fast forward to Linux: Forget about Windows, and pretend you don't have a Graphical desktop. Type ctrl-alt-F1 and you are back to the basic terminal environment. Do this to get your feet wet:
cd /
ls
.....now you are looking at the top-level of the filesystem
cd /home
ls
.....now you are looking at the "home" folder, with subfolders for all users. Your name should be there.
cd yourusername
ls
now you are in your own HOME folder (not the same as /home). **something** here should look familiar.
To see what's in a file:
more filename

You can learn a LOT with these simple commands (cd for "change directory", and ls for "list"--- more is what is called a "pager"--allows you to see files one page at a time.). Take some time to explore---with these commands, there is no way to break anything. Get lost??--type "cd ~" to go back to your HOME.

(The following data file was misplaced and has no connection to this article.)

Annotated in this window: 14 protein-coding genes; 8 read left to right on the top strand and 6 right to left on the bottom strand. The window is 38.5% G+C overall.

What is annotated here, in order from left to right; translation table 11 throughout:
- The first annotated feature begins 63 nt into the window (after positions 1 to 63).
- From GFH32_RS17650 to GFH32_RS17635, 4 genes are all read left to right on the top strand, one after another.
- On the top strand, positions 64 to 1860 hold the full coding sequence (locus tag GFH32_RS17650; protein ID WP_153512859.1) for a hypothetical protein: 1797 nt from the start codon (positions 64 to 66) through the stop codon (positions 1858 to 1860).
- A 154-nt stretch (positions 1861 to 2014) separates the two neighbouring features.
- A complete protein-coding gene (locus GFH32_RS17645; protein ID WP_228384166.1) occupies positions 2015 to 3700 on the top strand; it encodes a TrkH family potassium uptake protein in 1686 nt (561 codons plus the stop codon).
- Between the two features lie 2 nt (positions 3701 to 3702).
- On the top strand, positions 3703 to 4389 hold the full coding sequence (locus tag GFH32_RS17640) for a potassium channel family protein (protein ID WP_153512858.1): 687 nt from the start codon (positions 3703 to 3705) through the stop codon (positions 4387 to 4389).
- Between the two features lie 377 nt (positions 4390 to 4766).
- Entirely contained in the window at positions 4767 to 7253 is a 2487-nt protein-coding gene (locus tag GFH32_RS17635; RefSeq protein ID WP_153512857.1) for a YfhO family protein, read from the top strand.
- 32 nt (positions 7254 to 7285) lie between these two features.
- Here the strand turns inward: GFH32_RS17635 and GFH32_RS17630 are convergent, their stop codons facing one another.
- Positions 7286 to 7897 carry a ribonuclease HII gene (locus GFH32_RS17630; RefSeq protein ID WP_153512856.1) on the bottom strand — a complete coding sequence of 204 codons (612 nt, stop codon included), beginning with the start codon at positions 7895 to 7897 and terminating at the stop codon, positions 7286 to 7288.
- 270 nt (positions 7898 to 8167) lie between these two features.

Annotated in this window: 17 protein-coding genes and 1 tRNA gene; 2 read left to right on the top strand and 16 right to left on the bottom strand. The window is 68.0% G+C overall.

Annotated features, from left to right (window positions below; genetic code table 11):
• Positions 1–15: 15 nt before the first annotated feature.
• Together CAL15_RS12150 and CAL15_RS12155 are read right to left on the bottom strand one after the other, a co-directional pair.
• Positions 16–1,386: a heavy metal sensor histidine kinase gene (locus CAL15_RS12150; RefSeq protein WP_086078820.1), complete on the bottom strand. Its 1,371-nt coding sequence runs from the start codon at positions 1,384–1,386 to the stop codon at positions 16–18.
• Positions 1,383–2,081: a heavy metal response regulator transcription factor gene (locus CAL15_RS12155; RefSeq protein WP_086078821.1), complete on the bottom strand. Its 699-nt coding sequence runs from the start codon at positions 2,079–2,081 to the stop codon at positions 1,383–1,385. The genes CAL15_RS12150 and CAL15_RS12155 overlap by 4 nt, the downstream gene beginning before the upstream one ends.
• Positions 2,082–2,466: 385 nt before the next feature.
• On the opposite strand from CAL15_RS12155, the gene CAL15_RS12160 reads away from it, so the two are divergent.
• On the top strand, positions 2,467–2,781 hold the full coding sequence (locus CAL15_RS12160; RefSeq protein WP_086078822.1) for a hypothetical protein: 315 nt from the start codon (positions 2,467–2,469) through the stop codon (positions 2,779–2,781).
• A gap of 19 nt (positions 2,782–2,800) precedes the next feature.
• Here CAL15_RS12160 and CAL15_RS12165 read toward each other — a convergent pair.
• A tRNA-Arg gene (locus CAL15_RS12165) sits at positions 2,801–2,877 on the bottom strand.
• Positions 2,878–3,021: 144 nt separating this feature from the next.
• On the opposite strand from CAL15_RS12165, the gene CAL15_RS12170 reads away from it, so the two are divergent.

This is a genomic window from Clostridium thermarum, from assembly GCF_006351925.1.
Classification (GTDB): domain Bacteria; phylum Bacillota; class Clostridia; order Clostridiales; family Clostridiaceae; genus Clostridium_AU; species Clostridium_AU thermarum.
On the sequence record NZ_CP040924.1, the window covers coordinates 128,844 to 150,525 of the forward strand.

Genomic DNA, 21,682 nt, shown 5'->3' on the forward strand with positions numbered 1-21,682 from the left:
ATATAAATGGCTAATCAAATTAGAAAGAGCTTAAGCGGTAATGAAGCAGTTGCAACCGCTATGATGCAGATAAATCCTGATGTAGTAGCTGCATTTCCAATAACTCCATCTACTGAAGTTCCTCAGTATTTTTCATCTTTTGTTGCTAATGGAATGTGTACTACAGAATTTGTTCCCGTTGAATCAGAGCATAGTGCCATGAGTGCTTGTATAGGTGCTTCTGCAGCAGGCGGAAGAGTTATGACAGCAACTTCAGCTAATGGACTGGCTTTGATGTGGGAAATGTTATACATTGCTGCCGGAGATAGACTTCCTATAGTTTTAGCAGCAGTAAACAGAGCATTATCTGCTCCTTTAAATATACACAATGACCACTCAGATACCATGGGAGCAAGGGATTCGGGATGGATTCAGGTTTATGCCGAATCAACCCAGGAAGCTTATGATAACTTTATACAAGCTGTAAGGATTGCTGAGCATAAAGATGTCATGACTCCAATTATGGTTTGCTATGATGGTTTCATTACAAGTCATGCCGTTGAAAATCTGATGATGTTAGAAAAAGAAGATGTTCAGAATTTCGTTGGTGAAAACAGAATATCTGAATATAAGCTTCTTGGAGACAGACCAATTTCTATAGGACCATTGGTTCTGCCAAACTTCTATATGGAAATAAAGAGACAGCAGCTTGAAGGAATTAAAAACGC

To branch out a bit, do a Google search using--eg--"Linux commands". There are many websites that will help you learn more.
 
Old 09-01-2007, 07:45 AM   #5
nan0meter
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The directory structure in Linux is way different then in Windows and i really like it!. You can see the directory structure in Linux as a tree (remember the tree view from windows apps?).

The "root directory" or "/" is the toplevel directory as explained above me, when you think of a tree then this are his "roots". All other folders will be like leaves on that directory. You can check out your own root directory by typing: "cd /". Change Dir /.

Now you might be wondering where your "My Documents" folders are kept. Well for every user there is a folder in "/home". There you have it, there's the root directory again, and as you can see the folder home is a directory in the root folder. Now every user has a folder in "/home", let's say your username is "test" then your home directory would be "/home/test". And only you have access to it.

"/opt" contains the information about your computer like the cpu speed and more.